Tuesday, 9 July 2013

Part 6 of 7 of the CompetencyCoreTM Guide to Designing a Competency-based Talent Management Framework

By Ian Wayne, M.Sc and Suzanne Simpson, PhD, C. Psych.

This is the sixth in a seven part series that looks at key decisions in designing and implementing a competency-based talent management (CbTM) framework:
  1. Some Basic Definitions
  2. Defining the Goals and Evaluating the Impact of your Initiative
  3. Competency Structure and Types
  4. Importance of Defining your Competency Architecture
  5. Developing Job Competency Profiles
  6. Project and Change Management
  7. Key Decisions in Selecting a Software System

In the previous blog in this series we walked through the process of identifying the competencies that contribute to success in jobs and the whole organization.  However, to have a successful program, all stakeholders must see the value for competency-based talent management for them.   

The bottom line is that you must craft a communications plan, change and project a management approach that shows the various stakeholders – employees, supervisors, senior leaders, as well as human resources – what’s in it for them.


Communication and Change Management


Throughout every stage of your competency initiative it is important to communicate the goals, benefits and expected outcomes for all stakeholders. This can be achieved through processes specifically designed for this purpose (e.g., employee orientation sessions, newsletters, e-mails, etc.) as well as through the ongoing processes that are part of the overall project plan (e.g., competency profiling focus groups).

If employees, managers and other stakeholders understand the benefits of the tools and feel they have contributed to the development process, there will be a higher chance for project success.
Starting with HR processes that are less ‘threatening’ (e.g., training/learning programs, career development) are most likely to minimize potential resistance and maximize the likelihood of successful implementation. Subsequent steps can gradually move to areas that more directly impact employee performance reviews, compensation, promotion and advancement.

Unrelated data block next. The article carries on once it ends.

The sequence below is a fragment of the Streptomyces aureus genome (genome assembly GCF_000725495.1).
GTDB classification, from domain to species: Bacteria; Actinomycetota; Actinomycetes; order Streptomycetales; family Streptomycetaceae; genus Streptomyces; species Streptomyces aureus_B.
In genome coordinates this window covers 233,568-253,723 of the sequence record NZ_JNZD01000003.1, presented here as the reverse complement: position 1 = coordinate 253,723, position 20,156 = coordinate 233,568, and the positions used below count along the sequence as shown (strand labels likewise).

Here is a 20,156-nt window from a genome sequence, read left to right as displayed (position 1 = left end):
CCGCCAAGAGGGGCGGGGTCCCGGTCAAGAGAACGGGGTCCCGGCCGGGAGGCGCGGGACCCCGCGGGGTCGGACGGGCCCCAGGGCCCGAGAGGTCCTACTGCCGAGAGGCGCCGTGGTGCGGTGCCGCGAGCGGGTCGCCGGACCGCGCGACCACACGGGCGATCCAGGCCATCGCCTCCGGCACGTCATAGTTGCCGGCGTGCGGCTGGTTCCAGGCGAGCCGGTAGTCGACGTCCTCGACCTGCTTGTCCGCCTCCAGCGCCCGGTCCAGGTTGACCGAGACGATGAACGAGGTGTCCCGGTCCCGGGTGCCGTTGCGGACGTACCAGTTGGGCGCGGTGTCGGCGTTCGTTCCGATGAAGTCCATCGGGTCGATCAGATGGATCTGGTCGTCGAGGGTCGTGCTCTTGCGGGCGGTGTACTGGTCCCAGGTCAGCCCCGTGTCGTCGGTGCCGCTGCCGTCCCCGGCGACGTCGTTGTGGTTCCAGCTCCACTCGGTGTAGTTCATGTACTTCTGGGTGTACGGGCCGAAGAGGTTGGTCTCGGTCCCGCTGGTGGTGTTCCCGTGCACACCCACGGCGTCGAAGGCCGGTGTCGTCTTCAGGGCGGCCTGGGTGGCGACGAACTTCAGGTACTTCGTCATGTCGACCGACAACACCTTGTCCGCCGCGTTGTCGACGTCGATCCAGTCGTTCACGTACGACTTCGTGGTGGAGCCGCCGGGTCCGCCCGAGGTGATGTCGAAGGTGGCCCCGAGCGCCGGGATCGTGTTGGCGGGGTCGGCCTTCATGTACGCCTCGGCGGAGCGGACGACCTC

KEY DECISIONS:


  • How will the competency initiative be communicated? At what point? Through which vehicles? By whom?
  • What are the key messages? What is the focus of the business case?
  • Will you seek out high need areas to address first, demonstration projects or “quick wins”?

Project Management and Governance 

Competency initiatives can fail to have the desired results for a number of reasons. Some of the major obstacles to success include: lack of effective sponsorship; resistance to change; failure to involve key stakeholders; loss of momentum; lack of required training; and inadequate project management.

The biggest challenge we see in organizations is not managing the initiative as a “project” with a beginning, middle and end.  Too frequently, organizations assume that the HR Department can undertake an initiative like this “off the side of their desk”, without due consideration for the extra effort and time that it will take.  This is a recipe for failure.  There must be clearly defined governance and project management structures in place, with appropriate resources assigned and clear time lines, division of responsibilities as well as identified outcomes and deliverables.  Organizations also have to have a clear plan to transition to a normal ongoing process for managing and updating the competency profiles. 

KEY DECISIONS:

  • What are the barriers to success and how will you address them? What are the areas of strength and how will you leverage them?
  • Will a steering committee be used to guide the competency initiative? If so, who will participate in the committee?
  • Will resources be assigned to manage the initiative?
  • Do you need to use external consulting resources to support stages of the project?
  • Do you intend to use expert panels? If so, what are the criteria for identifying suitable experts? What will their role be in the profiling process?
  • Do you intend to use champions? At what level will they operate and what is their relationship to the steering committee and expert panels?
  • Who will approve the competency profiles?
  • How will business leaders be involved in implementing competency profiles?
  • What are the timelines for various stages of the initiative?

Want to learn more? Competency-based Talent Management, or CbTM, is the best practice for defining job requirements and building effective HR programs to develop skilled, engaged and productive workforces. Download this Best Practice Guide to learn how competencies can increase workforce effectiveness and improve business practices.

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